Excuse me for breaking the silence with another rather lame post, but I am going to take a moment to touch on a personal defense. The American Prospect's weblog is kind enough to keep regular tabs on me and has chosen a winner for the unofficial silliest-thing-Kathryn-Lopez-ever-said award. Now, I have said my share of silly things, but this one belongs nowhere near the top of the list. What I said was that I wished the word "abortion" weren't part of the partial-birth-abortion debate--because when people hear the word "abortion," they tune out. Most people already have settled opinions on abortion, but the procedure the Senate voted to abolish today is closer to clear-cut infanticide than to abortion--and should be opposed even by those who consider themselves "pro-choice" on abortion in general (indeed, many pro-choicers do oppose partial-birth abortion). Okay: The guys at The American Prospect read my post and concluded that because I don't like the word "abortion" in this context, I must be unaware that it was not Democrats or the media but pro-lifers themselves who coined the phrase "partial-birth abortion"; which means that I'm either an ignoramus or an opportunistic hack. Truth is: I have always disagreed with referring to what's an infanticide as an abortion. I have myself used the phrase "partial-birth abortion" over the years, because this has become the common way to refer to this practice. Should I reproach myself for this? Maybe. But on the issue of linguistic correctness, I think I have less to answer for than people who can look at a child halfway out of the womb being killed, and observe coolly that the phrase "partial birth abortion" has (Tapped's words) "no medical meaning whatsoever." I guess it depends on what the meaning of "medical" is.
Posted at 08:15 PM
POSTING LAME [John Derbyshire]
I'm sorry too. Got book review due tomorrow, need to do some reading. This author (Ross Terrill) has found the way to my heart: among the many authorities he quotes is ME. Think this'll be a good review?
Posted at 06:41 PM
RE: SORRY [Jonah Goldberg]
I apologize for not doing my share. That's what happens when I get up at 5:00 AM to write a G-File the same day my syndicated column is due.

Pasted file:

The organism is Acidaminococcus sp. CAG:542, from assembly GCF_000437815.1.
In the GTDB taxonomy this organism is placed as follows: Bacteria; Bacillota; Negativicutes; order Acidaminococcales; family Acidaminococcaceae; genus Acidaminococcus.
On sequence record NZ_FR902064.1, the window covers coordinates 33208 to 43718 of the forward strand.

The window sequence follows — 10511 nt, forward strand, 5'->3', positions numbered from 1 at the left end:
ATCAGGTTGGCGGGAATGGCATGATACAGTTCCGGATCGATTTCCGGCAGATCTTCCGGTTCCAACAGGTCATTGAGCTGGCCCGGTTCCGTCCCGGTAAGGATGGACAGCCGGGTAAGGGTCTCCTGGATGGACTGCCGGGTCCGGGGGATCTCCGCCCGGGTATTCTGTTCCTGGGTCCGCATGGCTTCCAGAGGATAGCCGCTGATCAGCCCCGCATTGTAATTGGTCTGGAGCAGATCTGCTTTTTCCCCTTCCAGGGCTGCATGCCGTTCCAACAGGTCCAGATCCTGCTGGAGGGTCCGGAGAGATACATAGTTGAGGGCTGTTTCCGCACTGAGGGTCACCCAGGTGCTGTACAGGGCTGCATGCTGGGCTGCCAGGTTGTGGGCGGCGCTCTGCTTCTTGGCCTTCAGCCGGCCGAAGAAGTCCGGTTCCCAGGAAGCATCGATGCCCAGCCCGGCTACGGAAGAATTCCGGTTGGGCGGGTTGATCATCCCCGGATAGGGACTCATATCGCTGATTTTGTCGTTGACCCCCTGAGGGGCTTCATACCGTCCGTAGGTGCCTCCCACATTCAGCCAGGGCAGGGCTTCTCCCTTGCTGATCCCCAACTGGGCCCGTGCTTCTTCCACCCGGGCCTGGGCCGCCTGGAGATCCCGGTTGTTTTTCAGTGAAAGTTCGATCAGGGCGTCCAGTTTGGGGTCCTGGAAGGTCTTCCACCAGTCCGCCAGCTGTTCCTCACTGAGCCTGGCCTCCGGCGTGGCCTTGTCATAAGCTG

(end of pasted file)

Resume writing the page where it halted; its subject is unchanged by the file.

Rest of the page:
Posted at 06:24 PM
SORRY [Kathryn Jean Lopez]
posting is lame today. it just is.
Posted at 05:53 PM
CUTE (AND DEPRESSING) [Kathryn Jean Lopez]
E-mailer sends this re Visa commercial:
actually, it's being replaced by one where george p. bush says that we're gonna attack iraq real soon now. and then, at the end of the commercial, there will be george h.w. bush.
Posted at 02:30 PM
SHEEN SHAME [Kathryn Jean Lopez]
They're are reports that Visa Checkcard pulled a Martin Sheen/Charlie Sheen ad because of complaints about Martin's opposition to the war. I support the president (Bush, not Bartlet) if we ever go into Iraq and I get tired of Sheen the Elder's moralizing, but that was a very funny commercial. Maybe I am just not a big boycotter. That's probably a fault.
Posted at 02:15 PM
I'M DELIGHTED [Jonah Goldberg]
That Elizabeth Smart has been found. And I have great sympathy for her family. But I get the sense her father is running for something. He pings my radar in a bad way. I hope I'm wrong.
Posted at 01:55 PM
AHEM--SORRY [Kathryn Jean Lopez]
Sometimes this instant publishing thing gets you moving a tad too fast. Wasn't Ted Kennedy who abstained--even worse, he voted no. John Edwards, making presidential candidate number 2--was the third abstainer.
Posted at 01:53 PM
NICK DENTON SHOULD DO SOME HOMEWORK [Jonah Goldberg]
Blogger Nick Denton says Jewish liberals support the war more than most non-Jewish liberals. Since he says I obfuscate through statistics, I suppose he's got some evidence that this is true. It probably is, but I haven't seen any evidence of it. But when he says there would "hardly be any Jewish conservatives" if it "wasn't for Israel and the Middle East," he really shows he doesn't know what he's talking about. Among the 31 original names on the National Review masthead, at least five of them were Jewish. Irving Kristol and the rest of the original "neos" became anti-liberal before the founding of Israel. But virtually all of them moved to the Right because of their anti-Communism, not Israel. Why he thinks so many Jews became Republicans because of Israel is a mystery to me since the Republican Party and the conservatives generally were historically perceived to be less friendly to Israel than Democrats and Liberals. Seriously, I don't know what he's talking about and I'm not sure he does either.
Posted at 01:45 PM
DON'T MESS WITH LARRY [Kathryn Jean Lopez]
Ann Curry tries to burst NRO's Larry Kudlow's optimistic bubble on The Today Show, citing evil tax cut.
Posted at 01:43 PM
ABSTAINING FROM MORALITY [Kathryn Jean Lopez]
Three abstainers in the partial-birth abortion vote were Catholics: Joe Biden, Ted Kennedy, and John Kerry: all Catholics. Personally opposed, publicly representing who? Abortionists?
Posted at 01:07 PM
VERIFY [Stanley Kurtz ]